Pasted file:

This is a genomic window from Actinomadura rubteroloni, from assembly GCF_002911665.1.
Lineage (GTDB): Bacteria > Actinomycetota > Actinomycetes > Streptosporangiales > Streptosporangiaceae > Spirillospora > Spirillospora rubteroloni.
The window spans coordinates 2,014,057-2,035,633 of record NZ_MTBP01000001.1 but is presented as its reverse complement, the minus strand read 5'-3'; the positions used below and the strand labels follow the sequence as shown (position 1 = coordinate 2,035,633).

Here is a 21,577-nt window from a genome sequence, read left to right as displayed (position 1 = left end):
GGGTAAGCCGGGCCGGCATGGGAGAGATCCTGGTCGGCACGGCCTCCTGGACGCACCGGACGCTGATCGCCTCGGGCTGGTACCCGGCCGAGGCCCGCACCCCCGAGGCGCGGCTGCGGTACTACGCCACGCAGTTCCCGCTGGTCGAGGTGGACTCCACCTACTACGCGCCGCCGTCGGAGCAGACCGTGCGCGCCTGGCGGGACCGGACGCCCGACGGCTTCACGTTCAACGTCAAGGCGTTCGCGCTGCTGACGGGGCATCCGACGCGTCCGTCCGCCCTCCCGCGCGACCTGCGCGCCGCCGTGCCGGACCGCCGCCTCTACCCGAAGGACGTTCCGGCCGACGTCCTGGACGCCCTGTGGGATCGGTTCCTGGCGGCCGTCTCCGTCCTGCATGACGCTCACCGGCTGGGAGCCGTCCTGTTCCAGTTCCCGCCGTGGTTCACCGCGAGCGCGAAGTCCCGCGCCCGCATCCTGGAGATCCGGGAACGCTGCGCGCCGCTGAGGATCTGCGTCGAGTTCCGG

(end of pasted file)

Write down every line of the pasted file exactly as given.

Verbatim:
This is a genomic window from Actinomadura rubteroloni, from assembly GCF_002911665.1.
Lineage (GTDB): Bacteria > Actinomycetota > Actinomycetes > Streptosporangiales > Streptosporangiaceae > Spirillospora > Spirillospora rubteroloni.
The window spans coordinates 2,014,057-2,035,633 of record NZ_MTBP01000001.1 but is presented as its reverse complement, the minus strand read 5'-3'; the positions used below and the strand labels follow the sequence as shown (position 1 = coordinate 2,035,633).

Here is a 21,577-nt window from a genome sequence, read left to right as displayed (position 1 = left end):
GGGTAAGCCGGGCCGGCATGGGAGAGATCCTGGTCGGCACGGCCTCCTGGACGCACCGGACGCTGATCGCCTCGGGCTGGTACCCGGCCGAGGCCCGCACCCCCGAGGCGCGGCTGCGGTACTACGCCACGCAGTTCCCGCTGGTCGAGGTGGACTCCACCTACTACGCGCCGCCGTCGGAGCAGACCGTGCGCGCCTGGCGGGACCGGACGCCCGACGGCTTCACGTTCAACGTCAAGGCGTTCGCGCTGCTGACGGGGCATCCGACGCGTCCGTCCGCCCTCCCGCGCGACCTGCGCGCCGCCGTGCCGGACCGCCGCCTCTACCCGAAGGACGTTCCGGCCGACGTCCTGGACGCCCTGTGGGATCGGTTCCTGGCGGCCGTCTCCGTCCTGCATGACGCTCACCGGCTGGGAGCCGTCCTGTTCCAGTTCCCGCCGTGGTTCACCGCGAGCGCGAAGTCCCGCGCCCGCATCCTGGAGATCCGGGAACGCTGCGCGCCGCTGAGGATCTGCGTCGAGTTCCGG